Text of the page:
Florida Body Shop's Slander Suit Against State Farm Dismissed; Judge
Rules State Farm's Statements to Insureds are Privileged, Express
Malice Not Proven
April 6, 2010
A U.S. District Court in Florida has dismissed a slander suit brought
by a Florida auto body suit against State Farm in a summary judgment.
The ruling was issued last week by Judge Steven D. Merryday in Tampa,
Gunder's Auto Center, based in Lakeland, Fla., brought the suit
against State Farm last March, and alleged that State Farm tortiously
interfered with at least three customers and made "slanderous
and/or tortious statements to those identified prospective customers."
Gunder's claimed these false statements included State Farm advising
that the shop was overcharging its customers; that it doesn't repair
its customers' vehicles in a timely and efficient way; and that
Gunder's repair equipment does not pass State Farm's inspection
and is lacking in quality. (CLICK
HERE for related story.)
State Farm argued in the case that "even if State Farm agents
uttered false statements about the plaintiff, the statements are
privileged." Florida law defines privileged statements as "a
communication made in good faith on any subject matter by one having
an interest therein, or in reference to which he has a duty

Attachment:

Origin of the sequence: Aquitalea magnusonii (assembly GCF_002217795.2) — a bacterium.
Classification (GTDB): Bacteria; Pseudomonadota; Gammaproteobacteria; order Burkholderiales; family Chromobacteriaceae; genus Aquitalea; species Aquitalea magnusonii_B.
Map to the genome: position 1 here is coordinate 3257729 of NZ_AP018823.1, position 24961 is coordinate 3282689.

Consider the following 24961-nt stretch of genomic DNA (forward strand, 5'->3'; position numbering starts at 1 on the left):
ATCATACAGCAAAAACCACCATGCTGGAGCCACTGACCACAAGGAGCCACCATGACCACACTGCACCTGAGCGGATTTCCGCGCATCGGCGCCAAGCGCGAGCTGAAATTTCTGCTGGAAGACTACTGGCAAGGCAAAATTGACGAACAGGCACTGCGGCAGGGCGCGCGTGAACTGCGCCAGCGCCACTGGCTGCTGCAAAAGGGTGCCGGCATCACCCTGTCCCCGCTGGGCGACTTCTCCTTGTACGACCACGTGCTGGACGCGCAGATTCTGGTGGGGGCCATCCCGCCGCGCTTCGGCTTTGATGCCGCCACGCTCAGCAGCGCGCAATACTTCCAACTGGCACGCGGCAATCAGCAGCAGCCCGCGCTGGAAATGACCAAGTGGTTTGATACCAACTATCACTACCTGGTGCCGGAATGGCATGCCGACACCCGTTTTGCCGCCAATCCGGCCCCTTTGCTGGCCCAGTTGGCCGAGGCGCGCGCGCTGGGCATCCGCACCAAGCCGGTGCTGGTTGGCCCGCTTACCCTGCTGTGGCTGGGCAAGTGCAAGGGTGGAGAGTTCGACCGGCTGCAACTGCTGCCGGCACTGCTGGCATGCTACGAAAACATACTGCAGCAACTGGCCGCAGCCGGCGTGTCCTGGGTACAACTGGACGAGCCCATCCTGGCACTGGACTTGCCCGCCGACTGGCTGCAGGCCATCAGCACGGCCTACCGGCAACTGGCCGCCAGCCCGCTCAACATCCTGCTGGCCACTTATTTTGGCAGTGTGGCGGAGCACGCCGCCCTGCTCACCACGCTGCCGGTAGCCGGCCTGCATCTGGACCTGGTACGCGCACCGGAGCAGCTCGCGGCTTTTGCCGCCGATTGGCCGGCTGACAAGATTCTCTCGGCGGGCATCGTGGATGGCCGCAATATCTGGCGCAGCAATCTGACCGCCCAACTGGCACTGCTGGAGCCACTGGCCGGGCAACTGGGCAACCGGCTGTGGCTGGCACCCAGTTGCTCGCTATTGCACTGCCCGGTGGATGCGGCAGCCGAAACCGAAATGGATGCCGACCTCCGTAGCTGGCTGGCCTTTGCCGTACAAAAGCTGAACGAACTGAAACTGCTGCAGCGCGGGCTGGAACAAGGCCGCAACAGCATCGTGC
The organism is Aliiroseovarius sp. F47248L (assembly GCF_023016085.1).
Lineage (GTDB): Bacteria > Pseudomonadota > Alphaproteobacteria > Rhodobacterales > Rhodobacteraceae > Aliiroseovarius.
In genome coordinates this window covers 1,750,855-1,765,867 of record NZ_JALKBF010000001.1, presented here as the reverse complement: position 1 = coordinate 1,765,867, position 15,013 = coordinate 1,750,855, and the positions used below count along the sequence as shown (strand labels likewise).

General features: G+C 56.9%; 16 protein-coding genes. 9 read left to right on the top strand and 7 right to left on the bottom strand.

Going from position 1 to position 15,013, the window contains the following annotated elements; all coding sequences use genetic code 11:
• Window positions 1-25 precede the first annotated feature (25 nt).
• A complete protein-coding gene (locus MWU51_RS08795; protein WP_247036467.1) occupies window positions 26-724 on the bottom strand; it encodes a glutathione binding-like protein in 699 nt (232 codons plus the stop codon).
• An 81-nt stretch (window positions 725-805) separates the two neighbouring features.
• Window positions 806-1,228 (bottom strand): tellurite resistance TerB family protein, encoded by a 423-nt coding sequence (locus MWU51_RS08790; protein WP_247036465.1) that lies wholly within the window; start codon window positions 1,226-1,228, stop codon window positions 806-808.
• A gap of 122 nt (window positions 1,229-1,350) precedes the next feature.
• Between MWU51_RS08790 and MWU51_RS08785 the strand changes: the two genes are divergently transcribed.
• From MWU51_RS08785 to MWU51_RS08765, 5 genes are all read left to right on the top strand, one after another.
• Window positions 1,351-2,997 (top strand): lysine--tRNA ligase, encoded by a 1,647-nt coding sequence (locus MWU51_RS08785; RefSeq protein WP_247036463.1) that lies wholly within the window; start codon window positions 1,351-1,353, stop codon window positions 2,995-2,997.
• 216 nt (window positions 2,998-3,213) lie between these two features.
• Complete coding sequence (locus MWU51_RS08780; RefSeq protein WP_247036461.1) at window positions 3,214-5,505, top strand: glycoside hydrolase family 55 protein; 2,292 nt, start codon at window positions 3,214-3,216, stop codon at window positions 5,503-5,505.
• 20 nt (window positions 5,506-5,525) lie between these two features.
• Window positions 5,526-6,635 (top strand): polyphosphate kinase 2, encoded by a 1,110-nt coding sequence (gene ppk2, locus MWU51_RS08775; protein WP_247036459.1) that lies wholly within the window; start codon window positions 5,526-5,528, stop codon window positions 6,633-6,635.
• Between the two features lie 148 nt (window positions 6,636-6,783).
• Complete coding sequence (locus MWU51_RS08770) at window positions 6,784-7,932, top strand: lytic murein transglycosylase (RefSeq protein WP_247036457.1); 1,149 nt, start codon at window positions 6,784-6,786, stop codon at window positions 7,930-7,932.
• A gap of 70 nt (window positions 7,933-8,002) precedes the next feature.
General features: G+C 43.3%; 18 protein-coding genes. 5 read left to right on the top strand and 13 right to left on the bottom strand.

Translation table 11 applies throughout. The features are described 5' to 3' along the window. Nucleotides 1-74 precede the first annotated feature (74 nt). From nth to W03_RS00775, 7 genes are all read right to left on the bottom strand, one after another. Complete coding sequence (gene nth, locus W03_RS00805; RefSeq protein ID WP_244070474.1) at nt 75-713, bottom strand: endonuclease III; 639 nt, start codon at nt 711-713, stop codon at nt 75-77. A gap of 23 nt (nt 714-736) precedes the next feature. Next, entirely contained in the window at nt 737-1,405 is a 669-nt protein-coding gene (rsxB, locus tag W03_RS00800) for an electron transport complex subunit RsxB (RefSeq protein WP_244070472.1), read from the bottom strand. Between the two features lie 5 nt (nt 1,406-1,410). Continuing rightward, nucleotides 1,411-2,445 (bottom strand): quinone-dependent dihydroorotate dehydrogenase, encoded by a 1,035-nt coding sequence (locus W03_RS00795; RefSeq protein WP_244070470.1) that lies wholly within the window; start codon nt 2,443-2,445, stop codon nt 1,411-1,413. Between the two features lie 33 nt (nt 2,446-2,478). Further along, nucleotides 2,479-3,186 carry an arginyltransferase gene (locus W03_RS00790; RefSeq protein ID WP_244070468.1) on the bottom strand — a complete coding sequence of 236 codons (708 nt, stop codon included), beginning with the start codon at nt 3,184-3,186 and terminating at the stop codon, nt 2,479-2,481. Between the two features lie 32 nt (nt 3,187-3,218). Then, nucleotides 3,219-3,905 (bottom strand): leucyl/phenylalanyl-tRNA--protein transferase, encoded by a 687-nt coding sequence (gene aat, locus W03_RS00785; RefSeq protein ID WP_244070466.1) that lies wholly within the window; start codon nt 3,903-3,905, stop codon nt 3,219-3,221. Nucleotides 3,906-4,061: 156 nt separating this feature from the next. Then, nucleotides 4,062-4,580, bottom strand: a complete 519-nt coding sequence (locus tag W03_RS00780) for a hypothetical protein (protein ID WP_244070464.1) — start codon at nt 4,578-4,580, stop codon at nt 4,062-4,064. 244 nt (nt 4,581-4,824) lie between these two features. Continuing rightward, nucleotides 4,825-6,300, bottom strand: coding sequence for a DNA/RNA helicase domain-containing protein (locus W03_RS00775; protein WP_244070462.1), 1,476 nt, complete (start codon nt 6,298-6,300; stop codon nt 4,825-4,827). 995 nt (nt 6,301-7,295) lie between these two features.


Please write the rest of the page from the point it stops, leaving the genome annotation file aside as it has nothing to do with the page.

if made to a person having a corresponding interest or duty, even
though it contains matter which would otherwise be actionable, and
though the duty is not a legal one but only a moral or social obligation."
Based on this idea, the company argued that "because it was
acting as an insurer and was communicating with a party seeking
benefits under the insurance contract about an issue in which they
have a common interest-the prompt and full payment of the repairs,"
any statements made to insureds were "privileged."
The judge confirmed this argument, but explained in his opinion,
that, even privileged statements, if made with "express malice"
(defined as "ill will, hostility, [or] evil intention to defame
and injure"), can be considered slander.
"Although State Farm's statements (if false) might be defamatory,
the plaintiff offers no evidence (other than the alleged falsity
of the statements) from which a juror could infer malice,"
writes the judge in his March 29 opinion. "The statements 'do
not inherently demonstrate express malice.'"
He goes on to write, "State Farm neither attacked the plaintiff's
moral character nor accused the plaintiff nor its proprietors of
violent crime; each allegedly slanderous statement concerns only
the matter of common interest between State Farm and the insured-the
quality and value of the plaintiff's work."
Gunder's was represented by Alan Brent Geohagan of Geohagan Law,
who advised glassBYTEs.com/AGRR magazine this afternoon
that he is planning to appeal the ruling.
HERE for full text of opinion.
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